TALLAHASSEE -- When the Florida Senate was looking for someone to put its budget data online, it set aside $5.5 million and turned to the business partner of a close friend of the Senate’s chief of staff at the time, Steve MacNamara.
The developer of the program, Anna Jo Mattson, owns a software company with Tallahassee lawyer and lobbyist Jim Eaton, MacNamara’s long-time friend. She also owns Spider Data Services, the company that developed the software program licensed by the Senate. She said Tuesday the companies are not related.
MacNamara did not respond to requests for comment.
MacNamara negotiated the contract with Mattson in February when he worked for Senate President Mike Haridopolos. He left the Senate to become Gov. Rick Scott’s chief of staff in July. To date, Mattson has been paid $5 million for development of the no-bid project. Another $2.5 million has been set aside in the governor’s 2012-13 budget to pay for access to her patented program next year.
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“What we’ve got is state of the art in terms of budget transparency programs,’’ said Craig Meyer, who succeeded MacNamara as Senate chief of staff.
He said making the state’s budget process more openly accessible was Haridopolos’ priority after a grand jury accused former House Speaker Ray Sansom of misusing the process. He said the no-bid contract was needed because only Mattson had the patent to her unique program.
“It didn’t come together as quick as we hoped so we could roll it out” during Haridopolos’ term, he said.
When launched, the program will provide the public and budget analysts the ability to drill down into detailed levels of the budget and pull out employees, contracts and vendors associated with each line item, Meyer said.
The money came from the Senate’s $9.2 million Information Technology discretionary budget in 2010-11. That same pot of money allowed MacNamara to hire Abraham Uccello as a consultant for the Senate’s web-based technologies.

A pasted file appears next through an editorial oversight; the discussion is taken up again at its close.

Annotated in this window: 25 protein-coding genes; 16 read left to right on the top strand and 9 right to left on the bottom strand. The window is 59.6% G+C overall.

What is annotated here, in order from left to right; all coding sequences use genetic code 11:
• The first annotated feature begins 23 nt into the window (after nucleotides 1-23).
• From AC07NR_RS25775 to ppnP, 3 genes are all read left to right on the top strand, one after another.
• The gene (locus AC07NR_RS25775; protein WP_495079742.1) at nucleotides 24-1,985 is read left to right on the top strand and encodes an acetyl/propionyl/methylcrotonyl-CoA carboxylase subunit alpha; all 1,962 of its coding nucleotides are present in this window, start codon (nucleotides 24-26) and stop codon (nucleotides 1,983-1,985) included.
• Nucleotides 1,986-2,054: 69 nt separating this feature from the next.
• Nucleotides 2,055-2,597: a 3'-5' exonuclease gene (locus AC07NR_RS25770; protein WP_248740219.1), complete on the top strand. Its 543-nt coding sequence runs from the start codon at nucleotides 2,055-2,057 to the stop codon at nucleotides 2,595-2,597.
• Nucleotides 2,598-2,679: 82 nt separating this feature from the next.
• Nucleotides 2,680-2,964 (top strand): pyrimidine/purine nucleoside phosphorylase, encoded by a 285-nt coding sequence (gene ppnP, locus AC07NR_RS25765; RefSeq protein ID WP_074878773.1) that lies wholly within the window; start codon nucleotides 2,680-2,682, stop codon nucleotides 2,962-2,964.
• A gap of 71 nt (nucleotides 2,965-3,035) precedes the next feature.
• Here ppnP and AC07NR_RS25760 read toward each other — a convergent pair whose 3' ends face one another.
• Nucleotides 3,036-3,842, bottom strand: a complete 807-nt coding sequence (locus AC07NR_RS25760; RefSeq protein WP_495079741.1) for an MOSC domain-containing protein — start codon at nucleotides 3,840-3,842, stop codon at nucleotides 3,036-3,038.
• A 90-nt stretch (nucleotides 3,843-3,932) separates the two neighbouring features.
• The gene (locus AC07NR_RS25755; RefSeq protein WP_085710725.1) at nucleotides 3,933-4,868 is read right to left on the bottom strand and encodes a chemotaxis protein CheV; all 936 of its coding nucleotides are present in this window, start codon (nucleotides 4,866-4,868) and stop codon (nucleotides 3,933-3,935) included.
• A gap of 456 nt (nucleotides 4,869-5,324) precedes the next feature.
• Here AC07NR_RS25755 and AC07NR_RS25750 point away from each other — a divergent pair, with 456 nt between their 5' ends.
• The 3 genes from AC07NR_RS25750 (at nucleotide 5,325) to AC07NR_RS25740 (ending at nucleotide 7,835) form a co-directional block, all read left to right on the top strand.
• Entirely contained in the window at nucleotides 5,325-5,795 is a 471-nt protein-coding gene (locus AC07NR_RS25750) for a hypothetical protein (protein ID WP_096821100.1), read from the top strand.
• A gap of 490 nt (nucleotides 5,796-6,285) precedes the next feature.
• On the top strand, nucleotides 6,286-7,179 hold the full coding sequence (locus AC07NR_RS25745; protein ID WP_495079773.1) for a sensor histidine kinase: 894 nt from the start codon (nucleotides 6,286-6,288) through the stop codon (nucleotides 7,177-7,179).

The two computer projects are not related, Meyer said.
Neither of the projects, however, were put out for bid and both were given to people closely associated with MacNamara.
MacNamara served on the board of Uccello’s family-owned company, Sarasota-based Sign Media Systems, a brand-marketing company. Uccello has been paid $360,000 for helping the Senate shift its computers away from mainframe technology. Meyer said that project has saved the Senate $12 million.
Unlike state agencies, the Legislature is not bound by a state law that requires single-source contracts topping $195,000 to undergo a vigorous multi-phase review by state procurement officers.
Mattson, a former House budget analyst who has been developing her budget access program for several years, formed Ali Data Link with Eaton on Nov. 30, 2010. Two months later, in January 2011, Mattson formed Spider Data Services and, a month later, signed the contract with MacNamara to give the Senate access to her patented budget analysis program.
Mattson is barred by the contract from discussing the software program without Senate permission, but she said that the company she formed with Eaton “involves a separate software application related to local government systems.” She said she and Eaton are working “to market that application to local governments in Florida and elsewhere.”
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